Frank Gomez is a former gang member who was once among the statistics.

He said he joined a gang at the age of 13, and in spite of his grandmother's attempts to raise him, he chose the gang as his family.

Gomez said he used drugs to cope with his personal turmoil and gradually progressed from drinking alcohol to using drugs like meth.

"I was a creepo," he said, adding, "Before you know it, you're lost and begin to feel hopeless."

Gomez said gangs offer a false hope and eventually an individual who has surrendered himself or herself to the gang lifestyle begins to feel shame.

"I was shot five times in three months," he said, stating there are many reasons he should not have survived his life as a gang member.

However, Gomez believes he is "...a living testimony.

"I was a puppet. I thought I was a leader, I was doing drive-bys, I was shooting people I didn't know."

Now, he is a changed man, living in God's grace.

Abraham Salazar had a similar story.

He said he has been blessed because God has changed his life, too.

Salazar said his mother is a loving woman who tried to teach him "all the good things in life."

But, he said he was intent on "doing my own thing."

Salazar wanted what the local gang member "Big Mike" had, which included the gold chains and expensive clothes.

Salazar, for all his desire to have those things, ended up spending nine years in prison. He was a heroin addict and said he returned to his life of crime every time he was released from prison.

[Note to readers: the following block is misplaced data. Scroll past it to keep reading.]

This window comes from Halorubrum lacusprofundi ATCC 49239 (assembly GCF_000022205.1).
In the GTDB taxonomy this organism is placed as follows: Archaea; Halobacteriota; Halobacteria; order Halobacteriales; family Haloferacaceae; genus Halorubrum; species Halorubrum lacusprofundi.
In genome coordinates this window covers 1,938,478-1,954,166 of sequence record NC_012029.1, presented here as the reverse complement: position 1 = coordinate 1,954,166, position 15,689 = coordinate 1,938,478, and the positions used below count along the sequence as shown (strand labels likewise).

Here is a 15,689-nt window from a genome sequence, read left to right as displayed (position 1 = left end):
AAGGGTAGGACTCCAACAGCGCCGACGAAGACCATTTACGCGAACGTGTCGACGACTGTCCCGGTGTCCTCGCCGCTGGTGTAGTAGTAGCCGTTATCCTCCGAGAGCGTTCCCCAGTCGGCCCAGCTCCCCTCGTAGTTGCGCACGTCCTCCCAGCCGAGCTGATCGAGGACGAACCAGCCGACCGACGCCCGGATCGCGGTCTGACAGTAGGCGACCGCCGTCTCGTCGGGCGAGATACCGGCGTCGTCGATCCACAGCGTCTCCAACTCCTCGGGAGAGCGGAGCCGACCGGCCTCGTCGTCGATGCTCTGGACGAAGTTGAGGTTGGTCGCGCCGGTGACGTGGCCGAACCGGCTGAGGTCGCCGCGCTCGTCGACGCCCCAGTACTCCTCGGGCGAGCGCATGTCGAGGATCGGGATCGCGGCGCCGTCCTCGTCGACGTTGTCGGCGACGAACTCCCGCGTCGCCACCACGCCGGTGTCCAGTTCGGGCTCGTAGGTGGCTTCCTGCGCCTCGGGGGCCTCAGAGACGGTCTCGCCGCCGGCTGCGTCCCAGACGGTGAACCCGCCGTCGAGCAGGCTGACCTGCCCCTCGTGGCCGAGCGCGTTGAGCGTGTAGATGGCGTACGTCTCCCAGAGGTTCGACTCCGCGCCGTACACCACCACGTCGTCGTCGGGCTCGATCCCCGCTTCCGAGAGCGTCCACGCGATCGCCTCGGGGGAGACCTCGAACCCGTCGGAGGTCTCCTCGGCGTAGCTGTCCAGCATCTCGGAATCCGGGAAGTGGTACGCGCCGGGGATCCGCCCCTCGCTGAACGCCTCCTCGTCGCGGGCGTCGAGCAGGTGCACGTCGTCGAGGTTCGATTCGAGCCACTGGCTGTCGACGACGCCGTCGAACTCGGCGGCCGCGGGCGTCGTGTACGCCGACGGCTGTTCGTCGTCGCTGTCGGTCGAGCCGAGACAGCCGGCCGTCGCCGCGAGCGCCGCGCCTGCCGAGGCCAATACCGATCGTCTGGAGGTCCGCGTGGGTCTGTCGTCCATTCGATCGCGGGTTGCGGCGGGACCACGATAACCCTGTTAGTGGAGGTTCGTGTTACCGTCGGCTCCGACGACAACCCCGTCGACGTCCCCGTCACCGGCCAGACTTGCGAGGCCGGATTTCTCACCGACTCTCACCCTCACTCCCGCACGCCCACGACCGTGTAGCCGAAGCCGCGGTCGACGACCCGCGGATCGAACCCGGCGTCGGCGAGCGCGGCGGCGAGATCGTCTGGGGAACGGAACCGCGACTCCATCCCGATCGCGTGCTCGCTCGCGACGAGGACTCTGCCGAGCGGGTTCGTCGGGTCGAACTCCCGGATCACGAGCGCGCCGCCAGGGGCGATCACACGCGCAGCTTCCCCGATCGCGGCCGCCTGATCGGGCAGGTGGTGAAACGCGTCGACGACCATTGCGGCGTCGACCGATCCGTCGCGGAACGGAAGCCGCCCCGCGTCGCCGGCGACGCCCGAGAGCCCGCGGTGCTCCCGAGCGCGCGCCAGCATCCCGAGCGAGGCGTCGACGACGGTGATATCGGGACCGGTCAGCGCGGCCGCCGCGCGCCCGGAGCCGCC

"When I was strung out on drugs, I was sleeping on the side of a freeway and I was stuck in a routine of madness," said Salazar.

"I knew the lady who brought me into the world didn't imagine that for me," he said, speaking of his mother.

Salazar said he straightened his life out through a program run by former gang members. In that program were men who had been members of the crips and bloods, as well as other notorious gangs.

Those men got tough with him.

"Some of them had been in prison longer than me," Salazar exclaimed.

He said the men in the program told him he didn't know who he really was and helped him find his true self.

Salazar eventually worked his way up through the program and became a drug counselor. But, that was taken away and he moved to Washington state. Now, he works with FIRME and he said, "I want to see a mom smile at her son."

Daniel Gonzales, too, began his downward spiral at a young age. His father died when Gonzales was just 8-years-old. It was a year later that the young Gonzales first landed in juvenile detention.

From that point on, he said, he was in and out of jail.

It was a dream, however, that helped Gonzales realize his folly in life.

He had just been released from Soledad State Prison in California.

Gonzales dreamed of an entire scenario taking place that ended with him being arrested again.

Having forgotten the dream upon waking, he set about his day. Strangely, all the events that transpired from the moment he woke were exactly as what had transpired in his dream.

It was at the moment of his arrest that Gonzales decided to question God, asking if the dream had been a message or a warning that had been ignored.

That question led to Gonzales changing his life around.

All of the men said they believe that God can change the hardest of hearts and it is through faith and prayer, as well as mentorship and education that today's gang members can also be redeemed.